Special Issue "Applications of SAR Images for Urban Areas"

A special issue of Remote Sensing (ISSN 2072-4292). This special issue belongs to the section "Urban Remote Sensing".

Deadline for manuscript submissions: 28 February 2021.

Special Issue Editors

Dr. Elise Colin-Koeniguer
Website
Guest Editor
Ingénieur de Recherche, Maître de Recherche Onera
Interests: radar; polarimetry; image processing; remote sensing
Dr. Flora Weissgerber
Website
Guest Editor
ONERA, the French Aerospace Lab, Palaiseau
Interests: SAR image; remote sensing

Special Issue Information

Dear Colleagues,

One of the most crucial problems in developed as well as developing countries is the management of urban and peri-urban areas, due to their very significant growth. In this context, remote sensing data represent an essential source of information. The emergence and recognition of urban remote sensing have benefited from the continual improvement in spatial resolution offered by successive generations of sensors.

Radar sensors are no exception to this development. Although they are less widely known about than optical (visible and infrared) sensors, SAR sensors constitute a valuable tool in urban remote sensing due to their ability to acquire images day and night, regardless of the weather conditions. Furthermore, the availability of the phase of the measured electric field allows for the implementation of specific techniques such as 3D interferometry (InSAR), differential interferometry (DInSAR), or tomography.

This Special Issue therefore proposes to address recent advances in the use of SAR images in urban areas from different points of view:

  • Spatial data processing methods: classification, learning methods, neural networks, feature extraction, pattern recognition, multitemporal analysis;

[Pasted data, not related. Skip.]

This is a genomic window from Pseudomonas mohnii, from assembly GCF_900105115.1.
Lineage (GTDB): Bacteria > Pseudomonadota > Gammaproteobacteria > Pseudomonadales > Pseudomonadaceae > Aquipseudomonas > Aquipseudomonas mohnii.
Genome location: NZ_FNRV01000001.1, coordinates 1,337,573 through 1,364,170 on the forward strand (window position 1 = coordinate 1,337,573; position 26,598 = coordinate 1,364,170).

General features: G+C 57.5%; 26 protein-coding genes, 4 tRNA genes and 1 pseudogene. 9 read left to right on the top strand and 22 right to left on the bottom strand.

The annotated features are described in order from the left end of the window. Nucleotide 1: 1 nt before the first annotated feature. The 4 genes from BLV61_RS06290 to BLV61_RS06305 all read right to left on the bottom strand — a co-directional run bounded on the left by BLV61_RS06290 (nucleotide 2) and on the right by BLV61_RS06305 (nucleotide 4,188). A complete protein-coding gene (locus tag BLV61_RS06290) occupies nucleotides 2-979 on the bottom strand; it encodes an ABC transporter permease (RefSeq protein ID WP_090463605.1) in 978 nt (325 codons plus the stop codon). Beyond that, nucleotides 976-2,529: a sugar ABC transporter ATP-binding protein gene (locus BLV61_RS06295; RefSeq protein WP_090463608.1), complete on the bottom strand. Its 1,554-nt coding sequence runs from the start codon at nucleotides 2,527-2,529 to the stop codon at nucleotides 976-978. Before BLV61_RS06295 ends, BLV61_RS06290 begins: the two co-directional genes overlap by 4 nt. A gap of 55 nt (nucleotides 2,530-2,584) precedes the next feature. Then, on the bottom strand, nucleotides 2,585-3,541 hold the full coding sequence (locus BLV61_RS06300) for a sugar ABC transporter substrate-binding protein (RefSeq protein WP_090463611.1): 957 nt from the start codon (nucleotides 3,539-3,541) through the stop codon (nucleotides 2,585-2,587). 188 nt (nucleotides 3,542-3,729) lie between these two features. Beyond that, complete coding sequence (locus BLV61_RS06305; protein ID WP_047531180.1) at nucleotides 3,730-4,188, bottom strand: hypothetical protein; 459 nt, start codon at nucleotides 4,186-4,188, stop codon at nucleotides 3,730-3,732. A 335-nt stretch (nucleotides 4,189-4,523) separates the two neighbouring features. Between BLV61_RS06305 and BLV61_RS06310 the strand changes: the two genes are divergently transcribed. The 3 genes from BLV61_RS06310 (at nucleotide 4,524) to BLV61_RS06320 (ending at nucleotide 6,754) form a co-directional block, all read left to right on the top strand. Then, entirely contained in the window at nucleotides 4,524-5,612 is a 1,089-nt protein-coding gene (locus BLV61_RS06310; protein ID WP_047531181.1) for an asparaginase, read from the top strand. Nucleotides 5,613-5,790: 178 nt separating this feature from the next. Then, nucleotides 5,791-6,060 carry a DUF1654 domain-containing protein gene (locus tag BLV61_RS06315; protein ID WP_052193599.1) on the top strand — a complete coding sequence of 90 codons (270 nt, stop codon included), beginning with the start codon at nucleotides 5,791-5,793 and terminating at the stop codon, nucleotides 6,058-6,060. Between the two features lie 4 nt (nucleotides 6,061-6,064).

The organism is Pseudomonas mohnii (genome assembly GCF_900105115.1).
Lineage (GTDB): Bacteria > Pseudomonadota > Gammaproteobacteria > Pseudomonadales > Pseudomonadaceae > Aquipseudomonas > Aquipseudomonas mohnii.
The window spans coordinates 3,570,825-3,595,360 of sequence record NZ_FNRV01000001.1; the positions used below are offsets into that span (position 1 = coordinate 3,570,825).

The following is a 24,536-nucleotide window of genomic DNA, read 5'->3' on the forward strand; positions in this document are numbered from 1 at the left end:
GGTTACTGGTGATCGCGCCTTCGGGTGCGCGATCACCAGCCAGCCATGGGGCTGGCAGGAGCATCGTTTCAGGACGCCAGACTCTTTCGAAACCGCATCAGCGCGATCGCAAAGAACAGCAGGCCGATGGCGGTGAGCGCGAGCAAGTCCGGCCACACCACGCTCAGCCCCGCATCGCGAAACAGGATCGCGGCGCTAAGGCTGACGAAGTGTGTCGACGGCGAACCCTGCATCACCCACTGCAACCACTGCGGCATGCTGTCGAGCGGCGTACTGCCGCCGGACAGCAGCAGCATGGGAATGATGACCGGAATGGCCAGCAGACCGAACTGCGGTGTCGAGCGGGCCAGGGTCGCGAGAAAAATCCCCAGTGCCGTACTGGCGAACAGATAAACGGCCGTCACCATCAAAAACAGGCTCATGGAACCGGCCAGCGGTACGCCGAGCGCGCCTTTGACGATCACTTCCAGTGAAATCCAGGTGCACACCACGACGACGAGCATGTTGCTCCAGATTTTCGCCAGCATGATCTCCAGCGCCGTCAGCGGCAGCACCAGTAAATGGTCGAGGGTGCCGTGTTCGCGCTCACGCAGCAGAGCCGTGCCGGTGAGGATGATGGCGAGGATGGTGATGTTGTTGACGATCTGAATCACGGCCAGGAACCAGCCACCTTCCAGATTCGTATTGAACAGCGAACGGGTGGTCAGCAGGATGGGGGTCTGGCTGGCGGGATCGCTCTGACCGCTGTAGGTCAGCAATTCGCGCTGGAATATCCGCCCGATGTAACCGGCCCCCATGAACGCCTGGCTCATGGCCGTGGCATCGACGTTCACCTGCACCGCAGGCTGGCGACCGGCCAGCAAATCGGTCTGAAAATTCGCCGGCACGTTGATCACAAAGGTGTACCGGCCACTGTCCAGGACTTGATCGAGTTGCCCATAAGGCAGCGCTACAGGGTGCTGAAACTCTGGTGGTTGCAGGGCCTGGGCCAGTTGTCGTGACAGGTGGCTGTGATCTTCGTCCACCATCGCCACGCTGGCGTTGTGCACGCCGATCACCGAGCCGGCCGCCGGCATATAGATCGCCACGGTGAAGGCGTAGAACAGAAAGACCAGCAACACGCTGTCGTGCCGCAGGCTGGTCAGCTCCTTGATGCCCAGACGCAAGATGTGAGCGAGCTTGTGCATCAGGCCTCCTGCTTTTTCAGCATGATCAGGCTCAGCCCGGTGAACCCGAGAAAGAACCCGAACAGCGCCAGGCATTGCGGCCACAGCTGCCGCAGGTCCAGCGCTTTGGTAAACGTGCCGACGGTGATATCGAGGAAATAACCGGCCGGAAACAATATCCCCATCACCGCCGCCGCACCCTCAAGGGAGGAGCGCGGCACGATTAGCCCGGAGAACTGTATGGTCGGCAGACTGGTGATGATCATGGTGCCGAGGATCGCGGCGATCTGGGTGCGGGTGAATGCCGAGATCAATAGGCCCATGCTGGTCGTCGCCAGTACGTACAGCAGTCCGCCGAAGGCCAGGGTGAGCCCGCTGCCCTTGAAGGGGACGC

• 3D methods: interferometry, tomography;
  • Multimodal methods involving SAR images;
  • Main applications: urban sprawl, planning, traffic, anthropic activities, materials, subsidence, natural risks, and disaster management;
  • The contribution of existing and future space missions and new means of observation (new generations of sensors) and the finest resolutions;
  • Understanding of urban and artificialized environments, their evolution, and monitoring indicators.

Dr. Elise Colin-Koeniguer
Dr. Flora Weissgerber
Guest Editors

Manuscript Submission Information

Manuscripts should be submitted online at www.mdpi.com by registering and logging in to this website. Once you are registered, click here to go to the submission form. Manuscripts can be submitted until the deadline. All papers will be peer-reviewed. Accepted papers will be published continuously in the journal (as soon as accepted) and will be listed together on the special issue website. Research articles, review articles as well as short communications are invited. For planned papers, a title and short abstract (about 100 words) can be sent to the Editorial Office for announcement on this website.

Submitted manuscripts should not have been published previously, nor be under consideration for publication elsewhere (except conference proceedings papers). All manuscripts are thoroughly refereed through a single-blind peer-review process. A guide for authors and other relevant information for submission of manuscripts is available on the Instructions for Authors page. Remote Sensing is an international peer-reviewed open access semimonthly journal published by MDPI.

Please visit the Instructions for Authors page before submitting a manuscript. The Article Processing Charge (APC) for publication in this open access journal is 2200 CHF (Swiss Francs). Submitted papers should be well formatted and use good English. Authors may use MDPI's English editing service prior to publication or during author revisions.

Keywords

  • Image processing methods
  • 3D methods
  • Multimodal
  • urban and artificialized environments
  • Interferometry, Differential Interferometry
  • Polarimetry
  • High resolution

Published Papers (2 papers)

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Open AccessFeature PaperArticle